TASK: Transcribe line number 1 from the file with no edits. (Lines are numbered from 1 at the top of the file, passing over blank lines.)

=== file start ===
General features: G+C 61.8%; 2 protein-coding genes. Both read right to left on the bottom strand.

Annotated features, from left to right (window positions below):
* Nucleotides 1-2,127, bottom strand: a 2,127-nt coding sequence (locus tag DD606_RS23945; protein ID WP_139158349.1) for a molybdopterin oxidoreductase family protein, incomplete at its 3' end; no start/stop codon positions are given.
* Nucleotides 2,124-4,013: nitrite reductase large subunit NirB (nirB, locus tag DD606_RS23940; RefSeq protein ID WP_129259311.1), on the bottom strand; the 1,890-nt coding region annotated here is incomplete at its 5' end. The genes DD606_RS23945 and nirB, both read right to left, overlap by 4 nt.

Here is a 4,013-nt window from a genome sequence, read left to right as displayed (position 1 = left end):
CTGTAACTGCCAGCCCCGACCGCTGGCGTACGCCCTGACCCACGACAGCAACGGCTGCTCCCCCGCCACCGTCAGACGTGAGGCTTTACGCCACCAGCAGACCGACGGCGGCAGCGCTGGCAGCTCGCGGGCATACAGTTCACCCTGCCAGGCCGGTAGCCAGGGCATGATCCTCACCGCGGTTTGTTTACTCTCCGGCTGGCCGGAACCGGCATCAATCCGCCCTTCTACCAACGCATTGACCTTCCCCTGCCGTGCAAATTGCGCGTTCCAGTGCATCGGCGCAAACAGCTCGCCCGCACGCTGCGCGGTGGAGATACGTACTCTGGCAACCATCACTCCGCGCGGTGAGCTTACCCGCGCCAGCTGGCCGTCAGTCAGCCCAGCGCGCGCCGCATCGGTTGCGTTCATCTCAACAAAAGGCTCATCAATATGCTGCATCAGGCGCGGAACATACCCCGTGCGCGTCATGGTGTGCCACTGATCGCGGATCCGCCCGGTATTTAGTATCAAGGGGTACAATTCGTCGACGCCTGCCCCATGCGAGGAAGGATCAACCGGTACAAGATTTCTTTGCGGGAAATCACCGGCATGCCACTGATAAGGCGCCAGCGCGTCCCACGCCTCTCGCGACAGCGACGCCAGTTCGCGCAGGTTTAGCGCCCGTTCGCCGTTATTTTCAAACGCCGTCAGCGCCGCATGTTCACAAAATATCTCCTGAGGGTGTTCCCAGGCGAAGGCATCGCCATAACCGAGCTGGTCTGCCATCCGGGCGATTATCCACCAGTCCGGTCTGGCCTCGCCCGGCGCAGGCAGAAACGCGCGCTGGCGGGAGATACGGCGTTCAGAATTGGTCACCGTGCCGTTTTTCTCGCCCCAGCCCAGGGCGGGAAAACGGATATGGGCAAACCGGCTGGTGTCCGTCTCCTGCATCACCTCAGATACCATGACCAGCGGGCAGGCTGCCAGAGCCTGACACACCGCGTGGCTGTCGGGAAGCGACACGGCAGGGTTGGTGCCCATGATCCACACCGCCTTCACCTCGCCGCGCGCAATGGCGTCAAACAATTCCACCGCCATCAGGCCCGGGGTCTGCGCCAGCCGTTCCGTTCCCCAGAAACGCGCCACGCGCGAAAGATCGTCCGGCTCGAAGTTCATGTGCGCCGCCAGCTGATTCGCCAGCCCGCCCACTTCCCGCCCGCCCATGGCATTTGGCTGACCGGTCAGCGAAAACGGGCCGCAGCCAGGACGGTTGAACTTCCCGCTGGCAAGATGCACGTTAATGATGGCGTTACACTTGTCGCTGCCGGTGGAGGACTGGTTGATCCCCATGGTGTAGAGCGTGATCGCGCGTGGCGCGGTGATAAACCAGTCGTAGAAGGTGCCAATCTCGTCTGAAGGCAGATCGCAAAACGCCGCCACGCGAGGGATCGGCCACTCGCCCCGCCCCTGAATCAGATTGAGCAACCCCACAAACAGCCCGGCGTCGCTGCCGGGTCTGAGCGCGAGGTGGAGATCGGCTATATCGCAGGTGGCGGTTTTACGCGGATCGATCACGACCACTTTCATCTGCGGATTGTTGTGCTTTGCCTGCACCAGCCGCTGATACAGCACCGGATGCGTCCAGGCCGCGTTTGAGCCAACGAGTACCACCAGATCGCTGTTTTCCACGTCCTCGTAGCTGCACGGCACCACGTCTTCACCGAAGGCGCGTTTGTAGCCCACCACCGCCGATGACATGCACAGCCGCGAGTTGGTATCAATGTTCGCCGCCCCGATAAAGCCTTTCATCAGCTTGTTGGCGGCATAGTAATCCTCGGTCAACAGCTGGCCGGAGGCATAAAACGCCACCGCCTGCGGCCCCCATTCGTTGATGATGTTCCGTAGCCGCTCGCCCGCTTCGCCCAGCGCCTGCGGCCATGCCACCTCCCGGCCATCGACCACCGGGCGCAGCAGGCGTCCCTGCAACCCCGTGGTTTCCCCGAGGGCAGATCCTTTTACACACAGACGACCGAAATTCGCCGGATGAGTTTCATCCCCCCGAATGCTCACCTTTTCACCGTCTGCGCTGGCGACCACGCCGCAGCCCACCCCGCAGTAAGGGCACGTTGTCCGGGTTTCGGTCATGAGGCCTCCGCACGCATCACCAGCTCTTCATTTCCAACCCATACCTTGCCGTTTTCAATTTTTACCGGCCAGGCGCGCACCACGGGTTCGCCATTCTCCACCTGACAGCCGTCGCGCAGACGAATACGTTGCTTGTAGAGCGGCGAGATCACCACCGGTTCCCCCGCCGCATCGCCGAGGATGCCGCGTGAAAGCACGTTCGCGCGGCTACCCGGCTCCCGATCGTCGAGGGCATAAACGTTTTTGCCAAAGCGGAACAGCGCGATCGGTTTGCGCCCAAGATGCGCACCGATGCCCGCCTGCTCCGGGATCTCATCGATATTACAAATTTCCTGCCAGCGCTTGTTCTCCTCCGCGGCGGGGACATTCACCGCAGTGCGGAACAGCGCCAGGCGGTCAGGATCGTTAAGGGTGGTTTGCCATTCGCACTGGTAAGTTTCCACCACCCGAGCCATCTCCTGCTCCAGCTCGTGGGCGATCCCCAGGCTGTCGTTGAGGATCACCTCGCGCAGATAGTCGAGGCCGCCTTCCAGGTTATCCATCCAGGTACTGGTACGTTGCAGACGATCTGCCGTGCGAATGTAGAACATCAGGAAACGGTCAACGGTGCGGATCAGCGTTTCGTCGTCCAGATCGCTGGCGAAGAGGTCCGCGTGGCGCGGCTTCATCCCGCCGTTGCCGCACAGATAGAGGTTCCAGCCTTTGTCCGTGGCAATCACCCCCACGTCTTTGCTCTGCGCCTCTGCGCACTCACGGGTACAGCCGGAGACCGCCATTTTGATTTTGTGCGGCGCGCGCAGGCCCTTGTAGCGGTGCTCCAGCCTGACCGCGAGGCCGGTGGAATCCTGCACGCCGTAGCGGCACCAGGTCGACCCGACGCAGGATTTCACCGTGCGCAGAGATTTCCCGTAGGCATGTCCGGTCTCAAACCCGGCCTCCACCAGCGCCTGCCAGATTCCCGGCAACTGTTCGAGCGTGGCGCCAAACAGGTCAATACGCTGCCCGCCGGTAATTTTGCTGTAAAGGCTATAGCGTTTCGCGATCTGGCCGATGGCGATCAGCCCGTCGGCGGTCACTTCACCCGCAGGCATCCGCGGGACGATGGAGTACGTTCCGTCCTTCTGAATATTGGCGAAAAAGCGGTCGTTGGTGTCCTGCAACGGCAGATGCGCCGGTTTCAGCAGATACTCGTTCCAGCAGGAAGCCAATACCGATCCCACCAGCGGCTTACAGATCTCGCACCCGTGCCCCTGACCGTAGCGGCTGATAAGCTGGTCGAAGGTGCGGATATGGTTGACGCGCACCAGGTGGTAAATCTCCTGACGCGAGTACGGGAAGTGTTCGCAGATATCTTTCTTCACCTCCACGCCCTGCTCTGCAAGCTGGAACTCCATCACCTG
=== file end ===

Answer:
General features: G+C 61.8%; 2 protein-coding genes. Both read right to left on the bottom strand.